We’ve been in Europe four months now. We’ve been in two southern European countries and one Balkan country. I’m glad we’ve taken the time to immerse our selves in the culture some at each stop. While a lot of things are the same as living in the US, there are some, shall I say “interesting”, things we’ve run across.
First on the list are public restrooms, water closets, toilets… what ever you want to call them. I usually make a mental note of good ones, but I did that back in the US too. A few times in Lisbon we found these weird little bidets in the bathroom. I’m used to the hands free Japanese bidets where you press a button and water squirts up, hopefully not leaving a wet stripe up your back. The bidets in Lisbon are more like butt sinks, you fill it up with water, squat over it & wash your butt. The crappier the bakery, bar or coffee shop was, the more likely it was too have one of these bidets. One afternoon we popped into a place like this to have a coffee and get out of the rain. In the restroom there was no toilet paper, soap, or paper towels, but they had a bidet. I pictured the older man, probably the owner, who was making sandwiches behind the counter. Had he washed his butt recently? How did he dry it off?
Unisex restrooms are more common in all the countries we’ve visited, as well as different types of western toilets, but I was not prepared for what Howard found here in Belgrade. We stopped in a little bar for a drink on our way to dinner and a concert. Howard rushed back from the restroom and told me I have to go check it out because it had a hole. That’s right, a hole. Neither of us were expecting to see this until we got to Asia. I’m in the process of mentally preparing for this and wasn’t ready to see a hole yet, so I didn’t go check it out. I’m not ready. I’m scared.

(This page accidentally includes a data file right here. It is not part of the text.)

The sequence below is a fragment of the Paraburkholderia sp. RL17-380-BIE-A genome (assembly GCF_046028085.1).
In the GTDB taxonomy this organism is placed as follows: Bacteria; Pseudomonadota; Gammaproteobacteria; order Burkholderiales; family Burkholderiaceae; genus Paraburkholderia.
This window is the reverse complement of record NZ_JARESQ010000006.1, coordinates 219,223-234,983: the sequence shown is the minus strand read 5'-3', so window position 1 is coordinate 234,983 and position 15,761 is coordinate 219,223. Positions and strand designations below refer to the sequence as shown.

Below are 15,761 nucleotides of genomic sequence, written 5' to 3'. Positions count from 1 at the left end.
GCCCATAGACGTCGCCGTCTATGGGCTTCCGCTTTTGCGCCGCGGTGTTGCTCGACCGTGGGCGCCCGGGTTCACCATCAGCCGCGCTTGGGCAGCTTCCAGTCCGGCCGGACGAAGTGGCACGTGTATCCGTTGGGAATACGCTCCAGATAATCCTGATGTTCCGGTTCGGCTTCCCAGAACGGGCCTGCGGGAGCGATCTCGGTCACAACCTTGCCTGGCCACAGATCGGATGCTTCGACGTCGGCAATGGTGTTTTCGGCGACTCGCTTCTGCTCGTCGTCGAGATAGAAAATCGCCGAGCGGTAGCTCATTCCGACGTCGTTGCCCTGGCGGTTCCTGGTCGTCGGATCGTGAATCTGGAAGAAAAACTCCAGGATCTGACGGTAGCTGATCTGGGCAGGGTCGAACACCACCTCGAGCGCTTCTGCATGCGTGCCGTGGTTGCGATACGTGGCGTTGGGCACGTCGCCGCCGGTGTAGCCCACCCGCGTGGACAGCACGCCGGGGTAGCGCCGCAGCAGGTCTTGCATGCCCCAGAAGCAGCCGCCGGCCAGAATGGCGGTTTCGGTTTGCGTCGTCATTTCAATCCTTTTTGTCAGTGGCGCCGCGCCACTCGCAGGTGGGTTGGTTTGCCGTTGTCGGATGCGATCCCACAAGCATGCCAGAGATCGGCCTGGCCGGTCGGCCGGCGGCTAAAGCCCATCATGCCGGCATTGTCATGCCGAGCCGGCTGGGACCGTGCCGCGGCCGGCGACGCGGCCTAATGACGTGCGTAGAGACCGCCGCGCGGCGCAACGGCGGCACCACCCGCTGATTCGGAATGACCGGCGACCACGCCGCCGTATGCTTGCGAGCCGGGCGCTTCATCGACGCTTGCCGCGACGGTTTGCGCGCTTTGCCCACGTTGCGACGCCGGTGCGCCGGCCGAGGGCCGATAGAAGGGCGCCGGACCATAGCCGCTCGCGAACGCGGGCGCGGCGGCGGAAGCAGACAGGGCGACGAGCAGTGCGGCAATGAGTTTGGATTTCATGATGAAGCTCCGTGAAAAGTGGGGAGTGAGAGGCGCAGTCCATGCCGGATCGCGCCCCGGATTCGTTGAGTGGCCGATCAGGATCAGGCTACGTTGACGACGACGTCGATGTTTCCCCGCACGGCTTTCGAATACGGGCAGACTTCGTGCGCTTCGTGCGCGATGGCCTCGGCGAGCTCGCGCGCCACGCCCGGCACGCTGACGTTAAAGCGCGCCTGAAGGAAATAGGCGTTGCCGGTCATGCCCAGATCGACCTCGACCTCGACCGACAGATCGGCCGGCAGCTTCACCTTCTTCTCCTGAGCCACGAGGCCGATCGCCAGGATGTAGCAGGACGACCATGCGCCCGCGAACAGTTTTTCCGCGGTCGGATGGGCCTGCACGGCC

When we do get to Asia there is a 99% chance I’ll eat something that doesn’t agree with me and I will get sick. I have this nightmare of not being able to hold myself in a squat position while I have cramping diarrhea, I fall over, and end up laying in other people’s piss and shit on top of a hole in the floor.
Moving on… I’m not sure if this is a southern Europe thing or not, but our first two apartments, in Lisbon and Crete, had front doors that you needed the key to lock when you’re inside. Now most every place we’ve been so far has been very safe. We’ve noticed a lot of people don’t even bother to lock their doors, It’s a habit with us though and also avoids someone opening the wrong door, which I’ve done by mistake in a new place, and had it happen to me in a hotel once. Needing a key to get out of an apartment seems a bit unsafe though. The first thing we thought was what if there is a fire & we can’t find the key?
Unrefrigerated milk… I will never get used to that.
I thought plastic shopping bags were a thing of the past here so I brought a couple reusable bags. One place in Lisbon charged 10 cents for a bag, but most stores still give them out. The reusable bags are more convenient to carry groceries home in though, so I usually use them anyways. Not very many people do though and I even had a surfer guy in Lisbon comment on how eco-friendly I was being. It’s nice to be able to get a plastic bag every now and then though. I put our shoes in them when packing.
Norwegian style showers, or showers with a hand held shower head. For me, that’s an easy way to get everything in the entire bathroom wet. I’ve been doing my best to rig something up with some hair ties and clips so far, but I’ve also ordered a suction cup shower head holder from Amazon. Hopefully it will get through customs okay. (If you think this is weird, I have a friend who travels with a pair of pliers and his own shower head. I believe he has me beat!)
Overall living in Europe hasn’t been all that different than back home. In fact, there’s probably more weird stuff in the US. Maybe we are the weird things over here? We did after all leave a trail of garlic powder from Lisbon to Crete, but that’s a story for another day.